So the badgers are back in the news, along with cats, of course. The Secretary of State for the Environment, Food and Rural Affairs, Owen Paterson, presented a government statement on strategy for eradication of bovine TB. In brief, his statement acknowledged the severity of the problem facing farmers, the rapid increase in the number of herds affected, the cost of the epidemic as well as the issues associated with any single control measure, none of which present a ‘magic bullet’ solution. As such, multiple measures are being pursued simultaneously, including cattle vaccination trials following EFSA recommendations that are scheduled to start in the near future, badger vaccination already being tested in the field, and programmes to enhance on-farm biosecurity. And of course badger culling.
Mr. Paterson’s statement pointed out that, in countries with a serious wildlife problem, reduction in cattle disease has followed from comprehensive approaches tackling the disease in both the wildlife reservoir and cattle, and indeed, it is likely that such an approach in England and Wales provides the best chance of achieving control. Proper consideration much also be given to the social, cultural and economic factors influencing the epidemic, including both the farming community and the wider public, and with a fuller appreciation of the ecological context of any single control measure, or suite of measures. An intriguing aspect of the problem is the role of legislation governing international trade that represents a considerable cost at the national level, was largely developed in the context of countries seeking eradication when human cases were a greater issue, but now many decades old. How this legislation will stand up in the face of increased evidence of wildlife problems across multiple EU nations including Spain and France and of tuberculosis caused by Mycobacterium caprae in Austria remains to be seen.
What makes the control of the problem particularly difficult in England and Wales is the now well accepted evidence that badger culling has the potential to result in both a positive and negative impact on cattle disease. To my knowledge, this makes it considerably different from known wildlife problems in other countries such as New Zealand or for that matter, in the Republic of Ireland, where no such perturbation problem has been observed. While well studied in the context of the randomised badger culling trial or RBCT, whether or not culling results in a positive or negate outcome is likely to be dependent in a complex and as yet poorly understood way on the underlying badger density, existing human interventions (illicit culling, sett disturbance, etc.), the as yet poorly quantified relationship between badger infection prevalence and cattle disease, and the impact of the disease in cattle on the badger population, and possibly other factors. These complex factors mean that any attempt to confidently extrapolate the results of the RBCT at a national scale are at best problematic.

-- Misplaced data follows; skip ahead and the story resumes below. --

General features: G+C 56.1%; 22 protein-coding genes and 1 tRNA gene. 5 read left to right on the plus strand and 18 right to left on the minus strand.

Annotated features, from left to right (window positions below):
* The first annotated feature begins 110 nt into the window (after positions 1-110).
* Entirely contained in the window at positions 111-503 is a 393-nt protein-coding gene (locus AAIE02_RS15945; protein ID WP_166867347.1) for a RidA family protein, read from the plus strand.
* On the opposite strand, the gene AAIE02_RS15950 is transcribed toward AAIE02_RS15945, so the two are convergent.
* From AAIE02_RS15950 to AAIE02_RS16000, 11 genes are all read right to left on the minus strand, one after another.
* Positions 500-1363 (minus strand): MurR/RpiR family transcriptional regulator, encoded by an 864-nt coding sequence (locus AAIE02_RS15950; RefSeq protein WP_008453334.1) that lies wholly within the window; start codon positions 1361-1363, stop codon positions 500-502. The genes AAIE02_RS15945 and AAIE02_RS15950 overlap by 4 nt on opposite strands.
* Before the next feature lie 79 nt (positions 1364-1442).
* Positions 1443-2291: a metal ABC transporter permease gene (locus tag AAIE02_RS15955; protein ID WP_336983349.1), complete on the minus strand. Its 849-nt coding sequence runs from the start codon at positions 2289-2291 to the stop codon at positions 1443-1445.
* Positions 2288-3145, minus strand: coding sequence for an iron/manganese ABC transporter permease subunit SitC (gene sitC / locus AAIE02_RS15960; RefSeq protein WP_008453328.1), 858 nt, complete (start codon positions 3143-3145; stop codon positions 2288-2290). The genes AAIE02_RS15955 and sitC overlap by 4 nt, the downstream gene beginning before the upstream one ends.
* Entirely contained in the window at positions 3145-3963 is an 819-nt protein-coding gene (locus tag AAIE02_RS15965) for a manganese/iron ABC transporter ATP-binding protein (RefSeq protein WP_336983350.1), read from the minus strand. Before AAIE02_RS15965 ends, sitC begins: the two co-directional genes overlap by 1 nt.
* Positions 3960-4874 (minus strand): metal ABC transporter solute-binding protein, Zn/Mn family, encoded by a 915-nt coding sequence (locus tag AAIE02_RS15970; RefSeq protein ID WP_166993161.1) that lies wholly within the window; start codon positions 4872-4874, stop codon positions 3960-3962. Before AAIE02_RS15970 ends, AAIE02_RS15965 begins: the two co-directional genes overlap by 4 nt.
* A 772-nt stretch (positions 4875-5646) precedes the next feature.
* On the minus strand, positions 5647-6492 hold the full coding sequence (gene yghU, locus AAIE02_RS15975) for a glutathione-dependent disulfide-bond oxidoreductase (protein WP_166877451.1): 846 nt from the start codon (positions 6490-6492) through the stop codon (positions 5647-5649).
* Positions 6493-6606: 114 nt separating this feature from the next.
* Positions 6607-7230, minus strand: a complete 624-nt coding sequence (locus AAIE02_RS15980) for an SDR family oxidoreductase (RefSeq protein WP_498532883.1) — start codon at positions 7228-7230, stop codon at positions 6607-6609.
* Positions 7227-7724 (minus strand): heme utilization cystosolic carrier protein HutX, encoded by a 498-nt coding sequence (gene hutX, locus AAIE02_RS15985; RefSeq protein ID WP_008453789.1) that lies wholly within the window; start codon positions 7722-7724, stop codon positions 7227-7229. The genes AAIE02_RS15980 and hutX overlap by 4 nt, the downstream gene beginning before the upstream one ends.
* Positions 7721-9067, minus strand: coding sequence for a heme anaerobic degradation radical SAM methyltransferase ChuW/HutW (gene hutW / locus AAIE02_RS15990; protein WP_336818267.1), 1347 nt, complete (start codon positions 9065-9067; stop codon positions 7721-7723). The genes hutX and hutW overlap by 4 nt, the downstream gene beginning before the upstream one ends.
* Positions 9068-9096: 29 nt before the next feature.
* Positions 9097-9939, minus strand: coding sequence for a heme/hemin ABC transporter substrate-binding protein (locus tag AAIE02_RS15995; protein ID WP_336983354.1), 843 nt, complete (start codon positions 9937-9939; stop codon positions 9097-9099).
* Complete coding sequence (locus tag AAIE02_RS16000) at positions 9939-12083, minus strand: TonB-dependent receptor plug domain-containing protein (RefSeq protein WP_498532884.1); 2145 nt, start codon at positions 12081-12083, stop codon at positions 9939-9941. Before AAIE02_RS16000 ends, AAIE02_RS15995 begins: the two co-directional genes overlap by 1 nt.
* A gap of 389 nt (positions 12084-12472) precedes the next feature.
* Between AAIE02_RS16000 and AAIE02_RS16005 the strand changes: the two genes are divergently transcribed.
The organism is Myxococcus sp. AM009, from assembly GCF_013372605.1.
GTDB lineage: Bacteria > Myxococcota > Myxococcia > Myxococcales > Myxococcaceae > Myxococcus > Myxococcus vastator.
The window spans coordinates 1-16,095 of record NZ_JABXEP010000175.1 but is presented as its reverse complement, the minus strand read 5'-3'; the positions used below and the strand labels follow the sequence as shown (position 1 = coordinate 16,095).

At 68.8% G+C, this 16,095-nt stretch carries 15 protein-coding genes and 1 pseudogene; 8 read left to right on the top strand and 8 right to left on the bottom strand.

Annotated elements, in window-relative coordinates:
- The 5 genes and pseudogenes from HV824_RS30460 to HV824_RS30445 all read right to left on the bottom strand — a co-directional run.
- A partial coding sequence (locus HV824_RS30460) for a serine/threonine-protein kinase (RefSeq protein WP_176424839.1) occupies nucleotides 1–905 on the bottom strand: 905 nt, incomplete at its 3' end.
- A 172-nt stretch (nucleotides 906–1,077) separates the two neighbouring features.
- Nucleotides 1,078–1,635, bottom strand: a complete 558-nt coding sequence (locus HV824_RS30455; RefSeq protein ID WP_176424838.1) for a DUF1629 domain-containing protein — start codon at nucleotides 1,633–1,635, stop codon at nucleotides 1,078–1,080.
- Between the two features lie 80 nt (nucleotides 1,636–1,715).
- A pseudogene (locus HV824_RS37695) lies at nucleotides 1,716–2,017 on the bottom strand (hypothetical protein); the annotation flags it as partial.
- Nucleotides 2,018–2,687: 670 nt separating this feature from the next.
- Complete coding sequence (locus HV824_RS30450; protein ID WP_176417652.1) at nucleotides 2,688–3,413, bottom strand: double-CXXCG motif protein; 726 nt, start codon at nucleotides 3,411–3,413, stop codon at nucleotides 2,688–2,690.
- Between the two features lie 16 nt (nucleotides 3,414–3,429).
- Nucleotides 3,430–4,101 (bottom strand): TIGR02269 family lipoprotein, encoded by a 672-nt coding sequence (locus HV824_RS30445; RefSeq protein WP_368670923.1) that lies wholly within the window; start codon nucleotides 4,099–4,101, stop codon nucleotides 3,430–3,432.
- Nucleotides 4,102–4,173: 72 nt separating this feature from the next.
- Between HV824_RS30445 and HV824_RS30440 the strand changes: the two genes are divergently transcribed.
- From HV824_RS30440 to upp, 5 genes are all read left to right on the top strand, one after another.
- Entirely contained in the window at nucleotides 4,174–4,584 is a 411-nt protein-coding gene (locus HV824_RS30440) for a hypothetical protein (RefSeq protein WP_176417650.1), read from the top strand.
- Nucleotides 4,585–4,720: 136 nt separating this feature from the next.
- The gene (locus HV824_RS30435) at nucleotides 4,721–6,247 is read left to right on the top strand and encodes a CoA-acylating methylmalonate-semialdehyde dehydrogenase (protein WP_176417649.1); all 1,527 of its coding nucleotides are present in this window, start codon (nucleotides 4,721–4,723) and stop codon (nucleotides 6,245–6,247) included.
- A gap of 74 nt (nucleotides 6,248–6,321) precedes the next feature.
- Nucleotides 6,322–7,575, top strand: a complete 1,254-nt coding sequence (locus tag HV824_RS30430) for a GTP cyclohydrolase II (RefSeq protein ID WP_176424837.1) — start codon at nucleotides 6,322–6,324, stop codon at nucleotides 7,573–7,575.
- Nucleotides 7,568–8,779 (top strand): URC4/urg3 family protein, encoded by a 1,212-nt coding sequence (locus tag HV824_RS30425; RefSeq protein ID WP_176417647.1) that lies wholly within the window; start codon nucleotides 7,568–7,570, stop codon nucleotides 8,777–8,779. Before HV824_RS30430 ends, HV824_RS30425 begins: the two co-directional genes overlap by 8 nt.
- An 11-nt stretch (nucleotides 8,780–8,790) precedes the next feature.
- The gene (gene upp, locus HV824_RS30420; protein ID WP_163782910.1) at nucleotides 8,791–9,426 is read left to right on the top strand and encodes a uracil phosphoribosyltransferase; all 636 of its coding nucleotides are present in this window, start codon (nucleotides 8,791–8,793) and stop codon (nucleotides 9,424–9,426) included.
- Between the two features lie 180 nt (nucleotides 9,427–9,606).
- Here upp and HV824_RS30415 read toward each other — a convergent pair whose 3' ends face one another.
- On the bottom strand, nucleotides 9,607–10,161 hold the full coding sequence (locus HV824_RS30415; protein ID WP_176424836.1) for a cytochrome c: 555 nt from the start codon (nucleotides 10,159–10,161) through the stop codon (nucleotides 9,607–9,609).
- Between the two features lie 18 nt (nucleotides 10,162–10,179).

So is there a solution? The statement by Mr. Paterson suggested control of bTB by 2038 would be viewed as success. In order to achieve even such a long term goal, continued investment in not just tackling the problem but understanding it is essential. Policy of course cannot wait for science to come up with definitive answers, but must be sufficiently nimble to respond when scientific evidence changes – the badgers may not have moved the goal posts, but not knowing where those posts are makes scoring that goal even more difficult.